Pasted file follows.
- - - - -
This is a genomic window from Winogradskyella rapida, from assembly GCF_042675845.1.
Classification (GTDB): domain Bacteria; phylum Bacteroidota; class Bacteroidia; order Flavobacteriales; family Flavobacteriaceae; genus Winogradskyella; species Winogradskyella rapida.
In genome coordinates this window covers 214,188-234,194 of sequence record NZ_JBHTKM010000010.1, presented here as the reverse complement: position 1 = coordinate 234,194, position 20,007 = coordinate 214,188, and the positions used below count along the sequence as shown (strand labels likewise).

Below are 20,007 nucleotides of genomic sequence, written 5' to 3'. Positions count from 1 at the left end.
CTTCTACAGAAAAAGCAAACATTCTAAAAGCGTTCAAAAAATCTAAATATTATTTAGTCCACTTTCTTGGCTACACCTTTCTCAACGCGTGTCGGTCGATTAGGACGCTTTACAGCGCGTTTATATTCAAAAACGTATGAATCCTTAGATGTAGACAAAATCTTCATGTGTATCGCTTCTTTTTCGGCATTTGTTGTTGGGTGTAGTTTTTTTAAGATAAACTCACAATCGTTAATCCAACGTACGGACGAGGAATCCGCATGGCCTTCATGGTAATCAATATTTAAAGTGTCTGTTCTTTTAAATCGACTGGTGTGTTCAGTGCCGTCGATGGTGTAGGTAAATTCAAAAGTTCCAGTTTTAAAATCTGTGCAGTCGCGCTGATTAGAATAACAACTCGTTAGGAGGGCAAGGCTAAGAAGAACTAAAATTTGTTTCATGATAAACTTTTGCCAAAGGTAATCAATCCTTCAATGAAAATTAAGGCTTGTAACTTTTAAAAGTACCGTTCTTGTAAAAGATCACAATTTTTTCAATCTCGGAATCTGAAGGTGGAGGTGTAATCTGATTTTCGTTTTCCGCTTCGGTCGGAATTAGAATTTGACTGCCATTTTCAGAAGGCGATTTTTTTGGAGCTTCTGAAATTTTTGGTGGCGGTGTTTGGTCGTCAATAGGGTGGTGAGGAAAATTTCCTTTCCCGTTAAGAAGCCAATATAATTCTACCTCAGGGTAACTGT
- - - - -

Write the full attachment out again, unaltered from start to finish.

This is a genomic window from Winogradskyella rapida, from assembly GCF_042675845.1.
Classification (GTDB): domain Bacteria; phylum Bacteroidota; class Bacteroidia; order Flavobacteriales; family Flavobacteriaceae; genus Winogradskyella; species Winogradskyella rapida.
In genome coordinates this window covers 214,188-234,194 of sequence record NZ_JBHTKM010000010.1, presented here as the reverse complement: position 1 = coordinate 234,194, position 20,007 = coordinate 214,188, and the positions used below count along the sequence as shown (strand labels likewise).

Below are 20,007 nucleotides of genomic sequence, written 5' to 3'. Positions count from 1 at the left end.
CTTCTACAGAAAAAGCAAACATTCTAAAAGCGTTCAAAAAATCTAAATATTATTTAGTCCACTTTCTTGGCTACACCTTTCTCAACGCGTGTCGGTCGATTAGGACGCTTTACAGCGCGTTTATATTCAAAAACGTATGAATCCTTAGATGTAGACAAAATCTTCATGTGTATCGCTTCTTTTTCGGCATTTGTTGTTGGGTGTAGTTTTTTTAAGATAAACTCACAATCGTTAATCCAACGTACGGACGAGGAATCCGCATGGCCTTCATGGTAATCAATATTTAAAGTGTCTGTTCTTTTAAATCGACTGGTGTGTTCAGTGCCGTCGATGGTGTAGGTAAATTCAAAAGTTCCAGTTTTAAAATCTGTGCAGTCGCGCTGATTAGAATAACAACTCGTTAGGAGGGCAAGGCTAAGAAGAACTAAAATTTGTTTCATGATAAACTTTTGCCAAAGGTAATCAATCCTTCAATGAAAATTAAGGCTTGTAACTTTTAAAAGTACCGTTCTTGTAAAAGATCACAATTTTTTCAATCTCGGAATCTGAAGGTGGAGGTGTAATCTGATTTTCGTTTTCCGCTTCGGTCGGAATTAGAATTTGACTGCCATTTTCAGAAGGCGATTTTTTTGGAGCTTCTGAAATTTTTGGTGGCGGTGTTTGGTCGTCAATAGGGTGGTGAGGAAAATTTCCTTTCCCGTTAAGAAGCCAATATAATTCTACCTCAGGGTAACTGT